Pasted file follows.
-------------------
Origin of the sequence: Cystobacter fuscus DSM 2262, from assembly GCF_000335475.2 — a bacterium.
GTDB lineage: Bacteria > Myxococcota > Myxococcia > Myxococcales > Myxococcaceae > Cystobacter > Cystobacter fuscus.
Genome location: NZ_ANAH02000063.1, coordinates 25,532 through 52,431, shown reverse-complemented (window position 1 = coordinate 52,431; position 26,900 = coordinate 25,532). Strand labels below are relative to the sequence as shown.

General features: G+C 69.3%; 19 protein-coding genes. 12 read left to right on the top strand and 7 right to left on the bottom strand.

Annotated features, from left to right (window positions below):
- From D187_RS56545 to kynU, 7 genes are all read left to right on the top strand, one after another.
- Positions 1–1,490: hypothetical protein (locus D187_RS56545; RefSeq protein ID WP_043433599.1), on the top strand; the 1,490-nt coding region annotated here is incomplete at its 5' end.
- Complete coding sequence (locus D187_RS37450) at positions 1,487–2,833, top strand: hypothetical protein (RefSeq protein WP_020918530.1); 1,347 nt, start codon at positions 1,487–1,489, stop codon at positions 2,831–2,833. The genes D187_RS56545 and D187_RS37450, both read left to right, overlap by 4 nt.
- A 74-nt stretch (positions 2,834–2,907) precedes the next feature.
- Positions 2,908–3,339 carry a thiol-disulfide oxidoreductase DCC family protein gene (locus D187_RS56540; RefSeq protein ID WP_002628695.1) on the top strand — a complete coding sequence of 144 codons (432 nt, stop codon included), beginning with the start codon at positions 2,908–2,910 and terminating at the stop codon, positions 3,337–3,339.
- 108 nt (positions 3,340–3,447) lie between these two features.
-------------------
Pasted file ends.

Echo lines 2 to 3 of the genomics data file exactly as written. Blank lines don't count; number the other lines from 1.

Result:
GTDB lineage: Bacteria > Myxococcota > Myxococcia > Myxococcales > Myxococcaceae > Cystobacter > Cystobacter fuscus.
Genome location: NZ_ANAH02000063.1, coordinates 25,532 through 52,431, shown reverse-complemented (window position 1 = coordinate 52,431; position 26,900 = coordinate 25,532). Strand labels below are relative to the sequence as shown.